Chanko really is an easy way to feed huge quantities of healthy ingredients to giant or still-growing sumo wrestlers. Besides the usual nabe ingredients of vegetables and tōfu, chanko nabe generally features one of three main proteins (pork, chicken, or beef) cooked in a basic dashi broth or with salt, shōyu or miso added. Seafood is rare as it is much more expensive than the other mains. When eaten by sumo wrestlers, it is always accompanied by many side dishes and, of course, lots of rice!
After retirement, many sumo wrestlers go into business doing what they know best: opening a chanko nabe restaurant! You can find many such establishments in the Ryōgoku neighborhood, close to the Tokyo sumo arena, including Chanko Kawasaki, which opened in 1937 almost across the street from the Kokugikan sumo arena in the Ryōgoku neighborhood of Tokyo. Kawasaki is still in business, as are many more chanko restaurants in the same neighborhood. Give chanko a try, but be prepared for huge portions!
9. Japanese hot pot variations: Shabu-shabu
Shabu shabu is a style of nabe where, in addition to the usual vegetables and what not, thin slices of pork, chicken, or fish are quickly dipped into the hot broth with the diner’s chopsticks, and then eaten.
Shabu shabu is also a popular way to eat Japanese wagyu beef, at home or in restaurants. It is one of the few types of nabe ryōri cooked in metal, rather than ceramic, pots. The basic style and name seem to have been brought back to Japan after the war by Japanese who had been living in Manchuria, then a colony of the Japanese.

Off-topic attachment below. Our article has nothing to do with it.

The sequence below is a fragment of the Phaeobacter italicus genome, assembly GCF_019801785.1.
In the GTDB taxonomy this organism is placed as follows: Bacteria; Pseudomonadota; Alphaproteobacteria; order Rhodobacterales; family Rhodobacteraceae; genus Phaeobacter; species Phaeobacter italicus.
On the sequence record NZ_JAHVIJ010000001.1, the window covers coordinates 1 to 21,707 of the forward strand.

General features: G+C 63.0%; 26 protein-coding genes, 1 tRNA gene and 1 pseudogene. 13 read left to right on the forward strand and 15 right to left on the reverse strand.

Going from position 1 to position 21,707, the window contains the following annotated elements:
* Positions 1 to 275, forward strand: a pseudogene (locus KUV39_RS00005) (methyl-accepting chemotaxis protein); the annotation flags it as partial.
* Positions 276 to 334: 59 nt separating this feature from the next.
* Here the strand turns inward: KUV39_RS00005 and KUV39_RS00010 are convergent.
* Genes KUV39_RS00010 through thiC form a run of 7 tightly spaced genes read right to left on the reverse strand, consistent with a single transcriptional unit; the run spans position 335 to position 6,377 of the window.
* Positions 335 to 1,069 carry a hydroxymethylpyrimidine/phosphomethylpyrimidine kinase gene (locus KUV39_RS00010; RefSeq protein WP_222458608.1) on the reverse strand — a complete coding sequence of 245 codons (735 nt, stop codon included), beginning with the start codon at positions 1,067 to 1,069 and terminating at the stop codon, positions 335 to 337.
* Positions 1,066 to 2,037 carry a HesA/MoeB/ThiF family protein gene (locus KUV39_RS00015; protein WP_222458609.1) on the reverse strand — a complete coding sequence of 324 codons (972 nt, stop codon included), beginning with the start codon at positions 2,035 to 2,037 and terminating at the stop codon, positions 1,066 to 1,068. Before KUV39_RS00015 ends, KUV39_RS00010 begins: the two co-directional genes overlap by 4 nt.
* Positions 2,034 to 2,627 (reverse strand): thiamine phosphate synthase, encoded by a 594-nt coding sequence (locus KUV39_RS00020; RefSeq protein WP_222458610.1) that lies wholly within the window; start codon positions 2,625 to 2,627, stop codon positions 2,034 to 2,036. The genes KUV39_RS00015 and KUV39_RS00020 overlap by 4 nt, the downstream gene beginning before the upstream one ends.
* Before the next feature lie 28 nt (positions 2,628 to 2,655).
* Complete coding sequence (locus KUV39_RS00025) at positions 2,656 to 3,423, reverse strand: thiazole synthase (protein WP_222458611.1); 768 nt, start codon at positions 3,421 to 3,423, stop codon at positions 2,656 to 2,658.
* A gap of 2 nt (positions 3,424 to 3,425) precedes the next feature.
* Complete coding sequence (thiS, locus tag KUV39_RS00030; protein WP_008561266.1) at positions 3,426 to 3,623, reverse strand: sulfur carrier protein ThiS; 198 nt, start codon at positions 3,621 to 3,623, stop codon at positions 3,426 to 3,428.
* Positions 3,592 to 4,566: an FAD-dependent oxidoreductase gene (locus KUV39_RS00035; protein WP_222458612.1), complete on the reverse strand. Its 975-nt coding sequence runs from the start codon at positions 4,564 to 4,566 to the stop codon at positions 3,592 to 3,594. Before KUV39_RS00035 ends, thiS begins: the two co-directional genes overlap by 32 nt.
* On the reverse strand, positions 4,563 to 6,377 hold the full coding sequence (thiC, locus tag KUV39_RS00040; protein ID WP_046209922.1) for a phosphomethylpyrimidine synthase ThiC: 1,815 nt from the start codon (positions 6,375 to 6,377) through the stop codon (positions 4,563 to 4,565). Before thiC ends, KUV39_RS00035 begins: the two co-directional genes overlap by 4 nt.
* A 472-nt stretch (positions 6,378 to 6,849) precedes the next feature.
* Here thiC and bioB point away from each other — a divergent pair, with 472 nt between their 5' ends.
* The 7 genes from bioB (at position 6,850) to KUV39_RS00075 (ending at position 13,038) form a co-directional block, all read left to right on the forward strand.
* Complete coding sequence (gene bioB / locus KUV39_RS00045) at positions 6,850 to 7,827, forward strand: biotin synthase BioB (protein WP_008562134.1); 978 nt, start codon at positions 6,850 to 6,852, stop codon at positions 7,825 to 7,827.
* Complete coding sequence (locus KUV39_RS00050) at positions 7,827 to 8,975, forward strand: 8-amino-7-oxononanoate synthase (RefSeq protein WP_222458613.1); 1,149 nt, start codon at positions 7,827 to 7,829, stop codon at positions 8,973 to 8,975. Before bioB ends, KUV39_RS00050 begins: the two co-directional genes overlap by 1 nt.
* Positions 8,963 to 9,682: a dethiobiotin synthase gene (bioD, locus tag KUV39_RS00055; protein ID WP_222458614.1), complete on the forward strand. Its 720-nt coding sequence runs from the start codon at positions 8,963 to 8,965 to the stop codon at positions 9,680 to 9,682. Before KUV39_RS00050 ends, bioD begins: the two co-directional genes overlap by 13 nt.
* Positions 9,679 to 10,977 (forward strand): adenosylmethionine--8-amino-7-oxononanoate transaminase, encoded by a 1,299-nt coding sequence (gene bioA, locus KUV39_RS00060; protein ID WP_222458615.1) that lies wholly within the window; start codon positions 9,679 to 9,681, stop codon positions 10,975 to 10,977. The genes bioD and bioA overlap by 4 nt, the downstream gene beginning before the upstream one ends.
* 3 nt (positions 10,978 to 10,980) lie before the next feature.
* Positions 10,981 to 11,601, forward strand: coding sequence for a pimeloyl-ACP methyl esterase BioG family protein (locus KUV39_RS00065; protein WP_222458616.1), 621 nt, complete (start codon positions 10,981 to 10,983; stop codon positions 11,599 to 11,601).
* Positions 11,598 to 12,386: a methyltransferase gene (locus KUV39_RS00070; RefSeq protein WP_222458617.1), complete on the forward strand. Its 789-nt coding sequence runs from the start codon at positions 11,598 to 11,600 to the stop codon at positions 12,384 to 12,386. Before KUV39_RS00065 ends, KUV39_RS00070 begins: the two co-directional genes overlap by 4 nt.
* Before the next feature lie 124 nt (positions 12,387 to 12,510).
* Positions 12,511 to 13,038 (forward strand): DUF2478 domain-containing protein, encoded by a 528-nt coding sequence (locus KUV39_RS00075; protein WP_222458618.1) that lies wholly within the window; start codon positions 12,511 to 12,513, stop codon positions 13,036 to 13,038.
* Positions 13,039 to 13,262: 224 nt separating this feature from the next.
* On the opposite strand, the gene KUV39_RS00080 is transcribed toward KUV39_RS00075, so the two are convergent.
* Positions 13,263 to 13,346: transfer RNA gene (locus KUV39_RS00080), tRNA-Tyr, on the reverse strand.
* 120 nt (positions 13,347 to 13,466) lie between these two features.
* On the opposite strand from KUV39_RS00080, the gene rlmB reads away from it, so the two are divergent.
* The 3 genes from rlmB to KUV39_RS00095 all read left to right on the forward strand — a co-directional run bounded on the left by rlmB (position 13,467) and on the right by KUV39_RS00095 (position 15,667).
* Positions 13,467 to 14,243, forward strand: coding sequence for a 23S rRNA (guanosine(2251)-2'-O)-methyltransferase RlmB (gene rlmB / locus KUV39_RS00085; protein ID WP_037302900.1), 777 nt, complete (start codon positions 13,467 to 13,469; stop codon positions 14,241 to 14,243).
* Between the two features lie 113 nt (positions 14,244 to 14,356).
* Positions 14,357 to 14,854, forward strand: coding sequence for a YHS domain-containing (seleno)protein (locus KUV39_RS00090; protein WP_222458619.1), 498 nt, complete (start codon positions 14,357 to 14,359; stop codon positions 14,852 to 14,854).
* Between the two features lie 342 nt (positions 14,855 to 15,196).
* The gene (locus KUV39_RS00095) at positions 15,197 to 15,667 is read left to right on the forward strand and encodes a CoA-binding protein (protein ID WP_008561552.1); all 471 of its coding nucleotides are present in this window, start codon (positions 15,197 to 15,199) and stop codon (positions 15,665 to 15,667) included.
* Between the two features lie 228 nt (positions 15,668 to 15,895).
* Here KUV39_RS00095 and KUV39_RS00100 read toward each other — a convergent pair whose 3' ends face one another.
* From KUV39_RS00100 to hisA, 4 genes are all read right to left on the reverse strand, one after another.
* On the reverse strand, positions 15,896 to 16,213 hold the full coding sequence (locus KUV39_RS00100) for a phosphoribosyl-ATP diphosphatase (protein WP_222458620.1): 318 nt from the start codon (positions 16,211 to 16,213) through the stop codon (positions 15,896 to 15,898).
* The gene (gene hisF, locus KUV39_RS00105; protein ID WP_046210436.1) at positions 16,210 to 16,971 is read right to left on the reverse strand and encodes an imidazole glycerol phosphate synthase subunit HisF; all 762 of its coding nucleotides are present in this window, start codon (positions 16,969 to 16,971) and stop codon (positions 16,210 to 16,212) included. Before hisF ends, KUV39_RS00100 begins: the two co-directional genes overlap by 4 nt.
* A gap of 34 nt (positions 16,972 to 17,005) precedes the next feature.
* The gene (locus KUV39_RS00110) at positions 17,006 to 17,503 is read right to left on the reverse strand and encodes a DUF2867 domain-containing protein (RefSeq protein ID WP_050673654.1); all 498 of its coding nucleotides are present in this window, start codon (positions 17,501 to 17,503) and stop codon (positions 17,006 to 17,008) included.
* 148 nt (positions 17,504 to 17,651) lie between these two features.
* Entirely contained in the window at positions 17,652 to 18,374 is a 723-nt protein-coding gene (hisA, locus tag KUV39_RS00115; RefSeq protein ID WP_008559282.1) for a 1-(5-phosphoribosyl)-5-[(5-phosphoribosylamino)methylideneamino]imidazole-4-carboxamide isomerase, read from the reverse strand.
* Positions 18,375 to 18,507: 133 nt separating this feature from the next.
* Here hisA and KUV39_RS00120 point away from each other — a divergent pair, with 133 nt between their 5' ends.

10. Japanese hot pot variations: Oden
Oden is a hearty and warming nabe especially popular in the winter. Various ingredients, many from the sea, plus vegetables such as daikon, potatoes and onions, are simmered in a broth that is often sweater than used in other kinds of nabe. Several tōfu-based ingredients are also popular, as well as some made from wheat and konyaku. Hard-boiled eggs are pretty much a must!
Oden originated in the mid-Edo period, and was originally a mix of tōfu dengaku and konyaku. Oden is easy to prepare at home using oden sets that can be found in most supermarkets and department stores, especially when the weather turns chilly.
There are also restaurants that specialize in oden and many more where it is on the menu. If you want just a quick bite to take home, there are always Japanese convenience stores where simmering trays of ingredients can be found next to the registers.
11. Japanese hot pot variations: Sukiyaki